Wallace adaptations faded from view somewhat in the ’40s and ’50s, then suddenly surged back, with two simultaneous series of films. In West Germany, the popular genre of krimi films most frequently derived from Wallace-penned sources. A clear fore-runner of the Italian giallo, these pulpy crime thrillers, with horror movie elements, were huge in Germany and mostly unseen elsewhere. Fritz Lang’s final film, THE THOUSAND EYES OF DR MABUSE, fits right into this genre — krimi maestro Harald Reinl directed two sequels to it.

At around the same time, British cinemas saw a series of “second features” — ie, B-movies, updated from Wallace novels. Cheaply and quickly made, they used new talent (“New talent works cheap,” — Roger Corman) and relied on Wallace’s name and expert plotting rather than star power. The films were then re-packaged for US TV as The Edgar Wallace Mystery Theater.

The link between CLUE OF THE NEW PIN and our last Clues feature, GIRL IN THE HEADLINES, is the presence of James Villiers, cast once again as a fey television personality. But here he’s actually the hero, and he’s apparently not meant to be gay, though the way he proposes marriage to the leading lady after meeting her twice would ordinarily make me suspicious.

We begin with a creepy bust of Edgar W looming from studio fog to the sound of some superb Bondian music by The Shadows— I don’t know if it’s an original composition but I suggest Hank Marvin should immediately retitle it The Mystery of the Twanging Guitar. It’s the last hint of modernity here, as we promptly plunge into a 1930s universe transplanted wantonly to 1961 via Merton Film Studios.

The story is a classic locked room mystery with a genuinely smart solution which, unfortunately, we learn half an hour before the end. And since the characters are wafer-thin chipboard effigies there’s not much chance of our keen interest surviving the revelation, so the whole thing trundles to an abrupt conclusion. But Villiers is a joy to behold.

As promised, my James Villiers story. I’ve no idea if it’s true, and I don’t want to be done for slander or libel or blogamy, so names will be changed to protect the guilty.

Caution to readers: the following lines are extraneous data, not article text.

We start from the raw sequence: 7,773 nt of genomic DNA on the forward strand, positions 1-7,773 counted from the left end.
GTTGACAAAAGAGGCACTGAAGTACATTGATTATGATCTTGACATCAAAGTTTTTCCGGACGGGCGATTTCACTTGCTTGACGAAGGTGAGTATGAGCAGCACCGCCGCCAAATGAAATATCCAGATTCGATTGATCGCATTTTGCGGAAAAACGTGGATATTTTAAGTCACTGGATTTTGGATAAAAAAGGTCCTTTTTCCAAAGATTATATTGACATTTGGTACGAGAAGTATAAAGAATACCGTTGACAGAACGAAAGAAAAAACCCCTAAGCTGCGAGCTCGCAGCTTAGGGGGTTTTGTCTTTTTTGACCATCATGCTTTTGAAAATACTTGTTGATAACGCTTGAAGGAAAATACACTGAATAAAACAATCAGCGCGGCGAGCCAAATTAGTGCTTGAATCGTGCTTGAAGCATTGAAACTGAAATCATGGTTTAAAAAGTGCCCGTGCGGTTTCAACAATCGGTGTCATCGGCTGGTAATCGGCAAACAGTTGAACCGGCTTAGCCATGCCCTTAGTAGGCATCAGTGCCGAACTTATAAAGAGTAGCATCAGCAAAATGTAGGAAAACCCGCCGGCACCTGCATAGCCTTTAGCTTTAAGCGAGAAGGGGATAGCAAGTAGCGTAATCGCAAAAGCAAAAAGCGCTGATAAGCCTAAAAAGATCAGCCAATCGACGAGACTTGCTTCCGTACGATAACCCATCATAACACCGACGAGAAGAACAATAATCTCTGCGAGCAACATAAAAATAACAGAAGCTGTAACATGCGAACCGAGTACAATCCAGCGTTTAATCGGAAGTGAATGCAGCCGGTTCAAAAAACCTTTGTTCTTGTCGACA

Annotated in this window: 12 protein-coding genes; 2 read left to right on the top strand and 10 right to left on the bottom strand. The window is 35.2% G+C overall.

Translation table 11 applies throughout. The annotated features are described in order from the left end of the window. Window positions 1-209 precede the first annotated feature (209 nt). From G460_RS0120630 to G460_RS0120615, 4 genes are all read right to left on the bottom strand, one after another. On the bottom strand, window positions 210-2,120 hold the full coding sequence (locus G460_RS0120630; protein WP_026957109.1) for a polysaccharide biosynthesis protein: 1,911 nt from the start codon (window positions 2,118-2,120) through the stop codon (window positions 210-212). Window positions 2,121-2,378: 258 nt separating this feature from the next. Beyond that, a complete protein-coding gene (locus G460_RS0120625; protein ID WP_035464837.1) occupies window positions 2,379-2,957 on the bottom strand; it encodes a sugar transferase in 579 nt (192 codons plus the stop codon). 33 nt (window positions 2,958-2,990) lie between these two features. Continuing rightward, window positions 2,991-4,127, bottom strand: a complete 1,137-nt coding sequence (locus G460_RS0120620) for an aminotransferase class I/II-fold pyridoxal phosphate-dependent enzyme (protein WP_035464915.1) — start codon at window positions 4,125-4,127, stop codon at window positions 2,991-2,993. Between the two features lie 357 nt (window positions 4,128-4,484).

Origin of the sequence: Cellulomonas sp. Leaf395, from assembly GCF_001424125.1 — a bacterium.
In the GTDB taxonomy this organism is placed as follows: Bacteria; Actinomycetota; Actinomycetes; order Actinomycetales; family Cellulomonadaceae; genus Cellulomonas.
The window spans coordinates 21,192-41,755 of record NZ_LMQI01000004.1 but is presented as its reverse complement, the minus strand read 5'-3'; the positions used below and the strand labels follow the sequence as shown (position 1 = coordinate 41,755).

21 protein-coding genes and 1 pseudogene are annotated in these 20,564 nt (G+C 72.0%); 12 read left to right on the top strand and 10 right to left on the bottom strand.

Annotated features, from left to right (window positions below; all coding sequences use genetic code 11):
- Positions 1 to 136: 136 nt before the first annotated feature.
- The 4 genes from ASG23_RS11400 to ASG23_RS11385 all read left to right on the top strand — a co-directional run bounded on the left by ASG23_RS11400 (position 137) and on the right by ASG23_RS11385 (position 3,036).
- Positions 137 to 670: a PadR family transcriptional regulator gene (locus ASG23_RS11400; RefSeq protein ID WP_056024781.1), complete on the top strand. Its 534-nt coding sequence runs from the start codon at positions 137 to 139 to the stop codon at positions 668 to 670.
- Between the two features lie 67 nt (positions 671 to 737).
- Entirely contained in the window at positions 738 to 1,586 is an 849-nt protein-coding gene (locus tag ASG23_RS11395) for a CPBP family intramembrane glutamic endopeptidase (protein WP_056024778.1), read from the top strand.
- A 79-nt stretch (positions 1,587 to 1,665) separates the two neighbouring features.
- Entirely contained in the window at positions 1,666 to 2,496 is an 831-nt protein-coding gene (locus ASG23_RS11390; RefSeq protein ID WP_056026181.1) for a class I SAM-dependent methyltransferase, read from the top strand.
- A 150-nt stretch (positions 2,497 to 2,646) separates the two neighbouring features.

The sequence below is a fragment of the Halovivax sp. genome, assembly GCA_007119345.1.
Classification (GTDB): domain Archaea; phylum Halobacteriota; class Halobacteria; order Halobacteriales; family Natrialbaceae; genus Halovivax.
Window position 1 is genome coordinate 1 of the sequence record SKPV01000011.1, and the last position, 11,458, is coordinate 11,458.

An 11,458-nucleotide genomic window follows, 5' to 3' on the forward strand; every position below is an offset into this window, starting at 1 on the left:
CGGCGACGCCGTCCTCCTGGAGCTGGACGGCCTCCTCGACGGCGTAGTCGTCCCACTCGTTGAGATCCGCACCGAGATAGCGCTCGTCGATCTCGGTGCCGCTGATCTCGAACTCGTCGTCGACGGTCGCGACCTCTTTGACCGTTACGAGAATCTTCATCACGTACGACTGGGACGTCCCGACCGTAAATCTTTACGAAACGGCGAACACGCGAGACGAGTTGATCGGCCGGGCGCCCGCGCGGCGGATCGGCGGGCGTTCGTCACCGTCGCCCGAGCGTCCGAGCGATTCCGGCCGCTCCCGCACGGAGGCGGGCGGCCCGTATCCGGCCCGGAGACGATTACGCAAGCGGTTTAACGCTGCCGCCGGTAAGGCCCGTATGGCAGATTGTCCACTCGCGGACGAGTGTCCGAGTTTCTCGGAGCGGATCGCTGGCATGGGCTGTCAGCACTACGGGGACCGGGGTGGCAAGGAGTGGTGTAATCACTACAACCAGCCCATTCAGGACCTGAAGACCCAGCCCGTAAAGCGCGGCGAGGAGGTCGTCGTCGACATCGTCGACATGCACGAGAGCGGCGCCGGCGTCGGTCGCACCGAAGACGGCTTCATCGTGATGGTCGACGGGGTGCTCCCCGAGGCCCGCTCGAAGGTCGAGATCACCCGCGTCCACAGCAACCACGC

Villiers, according to this overheard anecdote, is appearing in a movie helmed by unacclaimed maestro Michael Victor (not his real name), director of trashy British comedies and trashy American thrillers. James V is waiting to do his scene when Herr Director appears on the set at the start of the day.

“Good morning Michael!” says a young actress, brightly.

“It’s MISTER VICTOR to you,” snaps the director of DEATH HOPE (not its real title), “and I hope your performance in front of the cameras today will be better than your performance in bed last night.”

At which point the heroic Villiers draws himself up to his full height and intones, “MISTER VICTOR, you are a dreadful cunt and I’m not going to work for you anymore.” And walks off.

Panic. Villiers’ part is unfinished. They need him. Worse, somebody remembers that he’s part of the English aristocracy, not short of a few quid, and he really doesn’t care if he gets blacklisted for breaking his contract. A panic meeting is called. Villiers begins by getting on the phone to his agent.

“Hello? Yes, I’m sitting here with that dreadful cunt Michael Victor. I’m walking off his awful film and you must back me.”

Pleading ensues. Apologies are tended. Feelings massaged. Finally, Villiers concedes, “Alright, I’ll finish your awful film, but THAT MAN is not to speak to me again.”

Victor finishes the film by conveying his directions to Villiers through an intermediary: “Mr. Victor asks if you could possibly…” etc, replied to loudly by Villiers, “Yes, you can tell the old cunt that’s alright.”

There aren’t that many stories of actors avenging themselves on nasty film directors — Robert Mitchum vs. Josef Von Sternberg is the best equivalent I know, but I actually feel a bit sorry for Sternberg. That’s not really possible with the director of THE NAUGHTY LADY and THE ROCK KILLER (not their real titles) so we can enjoy it with a clear conscience.